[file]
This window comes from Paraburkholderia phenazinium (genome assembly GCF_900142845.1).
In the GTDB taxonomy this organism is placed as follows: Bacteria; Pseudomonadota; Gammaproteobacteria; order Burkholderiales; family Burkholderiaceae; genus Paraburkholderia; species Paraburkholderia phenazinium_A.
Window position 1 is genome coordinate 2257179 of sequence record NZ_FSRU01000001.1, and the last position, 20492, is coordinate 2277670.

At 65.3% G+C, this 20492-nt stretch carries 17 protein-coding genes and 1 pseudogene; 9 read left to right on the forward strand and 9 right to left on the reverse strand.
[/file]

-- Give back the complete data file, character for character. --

This window comes from Paraburkholderia phenazinium (genome assembly GCF_900142845.1).
In the GTDB taxonomy this organism is placed as follows: Bacteria; Pseudomonadota; Gammaproteobacteria; order Burkholderiales; family Burkholderiaceae; genus Paraburkholderia; species Paraburkholderia phenazinium_A.
Window position 1 is genome coordinate 2257179 of sequence record NZ_FSRU01000001.1, and the last position, 20492, is coordinate 2277670.

At 65.3% G+C, this 20492-nt stretch carries 17 protein-coding genes and 1 pseudogene; 9 read left to right on the forward strand and 9 right to left on the reverse strand.